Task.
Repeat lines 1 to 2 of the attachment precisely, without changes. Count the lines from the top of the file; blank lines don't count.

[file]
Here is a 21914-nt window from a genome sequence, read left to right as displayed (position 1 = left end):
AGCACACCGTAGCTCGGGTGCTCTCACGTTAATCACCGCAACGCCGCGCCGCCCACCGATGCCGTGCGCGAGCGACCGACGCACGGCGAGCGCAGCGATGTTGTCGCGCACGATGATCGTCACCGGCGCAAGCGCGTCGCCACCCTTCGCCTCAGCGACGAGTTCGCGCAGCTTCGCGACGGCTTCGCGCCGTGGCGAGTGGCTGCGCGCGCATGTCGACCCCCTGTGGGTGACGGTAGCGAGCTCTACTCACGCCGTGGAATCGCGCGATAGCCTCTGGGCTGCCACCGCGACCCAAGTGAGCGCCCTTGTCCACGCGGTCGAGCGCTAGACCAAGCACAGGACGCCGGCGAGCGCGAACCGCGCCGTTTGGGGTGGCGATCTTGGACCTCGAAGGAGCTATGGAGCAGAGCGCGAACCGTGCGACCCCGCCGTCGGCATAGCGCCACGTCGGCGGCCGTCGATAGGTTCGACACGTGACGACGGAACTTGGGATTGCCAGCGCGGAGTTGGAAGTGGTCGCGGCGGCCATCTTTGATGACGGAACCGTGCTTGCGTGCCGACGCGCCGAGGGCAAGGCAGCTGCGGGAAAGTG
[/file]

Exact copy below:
Here is a 21914-nt window from a genome sequence, read left to right as displayed (position 1 = left end):
AGCACACCGTAGCTCGGGTGCTCTCACGTTAATCACCGCAACGCCGCGCCGCCCACCGATGCCGTGCGCGAGCGACCGACGCACGGCGAGCGCAGCGATGTTGTCGCGCACGATGATCGTCACCGGCGCAAGCGCGTCGCCACCCTTCGCCTCAGCGACGAGTTCGCGCAGCTTCGCGACGGCTTCGCGCCGTGGCGAGTGGCTGCGCGCGCATGTCGACCCCCTGTGGGTGACGGTAGCGAGCTCTACTCACGCCGTGGAATCGCGCGATAGCCTCTGGGCTGCCACCGCGACCCAAGTGAGCGCCCTTGTCCACGCGGTCGAGCGCTAGACCAAGCACAGGACGCCGGCGAGCGCGAACCGCGCCGTTTGGGGTGGCGATCTTGGACCTCGAAGGAGCTATGGAGCAGAGCGCGAACCGTGCGACCCCGCCGTCGGCATAGCGCCACGTCGGCGGCCGTCGATAGGTTCGACACGTGACGACGGAACTTGGGATTGCCAGCGCGGAGTTGGAAGTGGTCGCGGCGGCCATCTTTGATGACGGAACCGTGCTTGCGTGCCGACGCGCCGAGGGCAAGGCAGCTGCGGGAAAGTG